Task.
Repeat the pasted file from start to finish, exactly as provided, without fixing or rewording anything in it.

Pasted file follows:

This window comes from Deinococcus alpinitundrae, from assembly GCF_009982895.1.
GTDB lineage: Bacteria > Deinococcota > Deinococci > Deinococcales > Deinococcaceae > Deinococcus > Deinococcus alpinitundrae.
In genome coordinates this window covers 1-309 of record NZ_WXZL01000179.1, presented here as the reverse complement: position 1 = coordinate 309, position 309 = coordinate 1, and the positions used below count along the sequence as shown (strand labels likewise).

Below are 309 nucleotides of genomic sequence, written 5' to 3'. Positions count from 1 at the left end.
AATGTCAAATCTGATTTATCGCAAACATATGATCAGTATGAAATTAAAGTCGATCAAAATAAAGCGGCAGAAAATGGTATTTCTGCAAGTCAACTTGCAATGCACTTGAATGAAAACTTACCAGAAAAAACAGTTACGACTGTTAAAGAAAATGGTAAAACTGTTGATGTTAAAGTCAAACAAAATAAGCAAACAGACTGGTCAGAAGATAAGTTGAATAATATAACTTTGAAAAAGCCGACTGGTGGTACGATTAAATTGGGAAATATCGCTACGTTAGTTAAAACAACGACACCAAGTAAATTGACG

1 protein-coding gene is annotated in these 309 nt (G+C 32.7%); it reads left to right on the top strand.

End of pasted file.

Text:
This window comes from Deinococcus alpinitundrae, from assembly GCF_009982895.1.
GTDB lineage: Bacteria > Deinococcota > Deinococci > Deinococcales > Deinococcaceae > Deinococcus > Deinococcus alpinitundrae.
In genome coordinates this window covers 1-309 of record NZ_WXZL01000179.1, presented here as the reverse complement: position 1 = coordinate 309, position 309 = coordinate 1, and the positions used below count along the sequence as shown (strand labels likewise).

Below are 309 nucleotides of genomic sequence, written 5' to 3'. Positions count from 1 at the left end.
AATGTCAAATCTGATTTATCGCAAACATATGATCAGTATGAAATTAAAGTCGATCAAAATAAAGCGGCAGAAAATGGTATTTCTGCAAGTCAACTTGCAATGCACTTGAATGAAAACTTACCAGAAAAAACAGTTACGACTGTTAAAGAAAATGGTAAAACTGTTGATGTTAAAGTCAAACAAAATAAGCAAACAGACTGGTCAGAAGATAAGTTGAATAATATAACTTTGAAAAAGCCGACTGGTGGTACGATTAAATTGGGAAATATCGCTACGTTAGTTAAAACAACGACACCAAGTAAATTGACG

1 protein-coding gene is annotated in these 309 nt (G+C 32.7%); it reads left to right on the top strand.